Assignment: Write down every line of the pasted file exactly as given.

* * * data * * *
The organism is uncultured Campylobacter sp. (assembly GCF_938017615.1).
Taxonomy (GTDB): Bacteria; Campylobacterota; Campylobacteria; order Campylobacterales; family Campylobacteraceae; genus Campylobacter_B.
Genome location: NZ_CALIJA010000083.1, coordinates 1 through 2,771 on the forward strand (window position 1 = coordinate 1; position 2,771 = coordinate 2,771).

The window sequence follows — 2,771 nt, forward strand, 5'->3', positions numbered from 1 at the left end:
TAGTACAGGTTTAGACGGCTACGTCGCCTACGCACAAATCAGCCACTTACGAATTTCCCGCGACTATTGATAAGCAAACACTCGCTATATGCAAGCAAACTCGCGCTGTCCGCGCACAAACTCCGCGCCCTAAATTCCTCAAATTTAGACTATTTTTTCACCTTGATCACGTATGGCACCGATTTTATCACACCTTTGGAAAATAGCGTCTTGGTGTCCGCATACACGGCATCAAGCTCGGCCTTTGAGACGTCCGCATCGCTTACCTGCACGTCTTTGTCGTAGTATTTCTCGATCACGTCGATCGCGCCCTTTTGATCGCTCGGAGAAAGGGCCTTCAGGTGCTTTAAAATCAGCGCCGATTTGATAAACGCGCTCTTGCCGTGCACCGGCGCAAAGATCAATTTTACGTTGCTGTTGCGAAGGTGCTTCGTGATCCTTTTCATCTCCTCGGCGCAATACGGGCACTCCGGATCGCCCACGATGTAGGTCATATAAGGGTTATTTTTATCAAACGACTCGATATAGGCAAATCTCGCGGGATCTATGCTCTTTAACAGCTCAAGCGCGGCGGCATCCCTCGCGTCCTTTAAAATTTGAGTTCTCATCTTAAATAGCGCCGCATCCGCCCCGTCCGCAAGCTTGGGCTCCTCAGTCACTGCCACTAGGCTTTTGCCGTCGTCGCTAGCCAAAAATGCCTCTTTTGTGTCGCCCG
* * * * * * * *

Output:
The organism is uncultured Campylobacter sp. (assembly GCF_938017615.1).
Taxonomy (GTDB): Bacteria; Campylobacterota; Campylobacteria; order Campylobacterales; family Campylobacteraceae; genus Campylobacter_B.
Genome location: NZ_CALIJA010000083.1, coordinates 1 through 2,771 on the forward strand (window position 1 = coordinate 1; position 2,771 = coordinate 2,771).

The window sequence follows — 2,771 nt, forward strand, 5'->3', positions numbered from 1 at the left end:
TAGTACAGGTTTAGACGGCTACGTCGCCTACGCACAAATCAGCCACTTACGAATTTCCCGCGACTATTGATAAGCAAACACTCGCTATATGCAAGCAAACTCGCGCTGTCCGCGCACAAACTCCGCGCCCTAAATTCCTCAAATTTAGACTATTTTTTCACCTTGATCACGTATGGCACCGATTTTATCACACCTTTGGAAAATAGCGTCTTGGTGTCCGCATACACGGCATCAAGCTCGGCCTTTGAGACGTCCGCATCGCTTACCTGCACGTCTTTGTCGTAGTATTTCTCGATCACGTCGATCGCGCCCTTTTGATCGCTCGGAGAAAGGGCCTTCAGGTGCTTTAAAATCAGCGCCGATTTGATAAACGCGCTCTTGCCGTGCACCGGCGCAAAGATCAATTTTACGTTGCTGTTGCGAAGGTGCTTCGTGATCCTTTTCATCTCCTCGGCGCAATACGGGCACTCCGGATCGCCCACGATGTAGGTCATATAAGGGTTATTTTTATCAAACGACTCGATATAGGCAAATCTCGCGGGATCTATGCTCTTTAACAGCTCAAGCGCGGCGGCATCCCTCGCGTCCTTTAAAATTTGAGTTCTCATCTTAAATAGCGCCGCATCCGCCCCGTCCGCAAGCTTGGGCTCCTCAGTCACTGCCACTAGGCTTTTGCCGTCGTCGCTAGCCAAAAATGCCTCTTTTGTGTCGCCCG